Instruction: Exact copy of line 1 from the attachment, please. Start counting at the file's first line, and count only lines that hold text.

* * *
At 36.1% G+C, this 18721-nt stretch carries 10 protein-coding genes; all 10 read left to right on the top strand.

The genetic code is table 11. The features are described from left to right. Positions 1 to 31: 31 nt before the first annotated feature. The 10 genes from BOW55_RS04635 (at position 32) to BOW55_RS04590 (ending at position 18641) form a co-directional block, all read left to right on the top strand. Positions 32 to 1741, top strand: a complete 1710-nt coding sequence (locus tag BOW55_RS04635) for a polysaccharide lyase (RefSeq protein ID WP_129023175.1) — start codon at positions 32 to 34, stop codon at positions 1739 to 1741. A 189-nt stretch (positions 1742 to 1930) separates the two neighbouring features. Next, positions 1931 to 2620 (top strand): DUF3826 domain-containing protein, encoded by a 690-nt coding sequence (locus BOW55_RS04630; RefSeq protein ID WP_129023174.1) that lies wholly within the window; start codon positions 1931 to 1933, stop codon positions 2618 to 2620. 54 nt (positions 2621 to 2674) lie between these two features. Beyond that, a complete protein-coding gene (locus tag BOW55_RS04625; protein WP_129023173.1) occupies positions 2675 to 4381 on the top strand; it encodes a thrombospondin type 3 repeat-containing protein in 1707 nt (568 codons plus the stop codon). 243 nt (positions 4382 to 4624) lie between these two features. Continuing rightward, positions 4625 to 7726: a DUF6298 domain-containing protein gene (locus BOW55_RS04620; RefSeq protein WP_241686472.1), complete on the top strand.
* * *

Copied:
At 36.1% G+C, this 18721-nt stretch carries 10 protein-coding genes; all 10 read left to right on the top strand.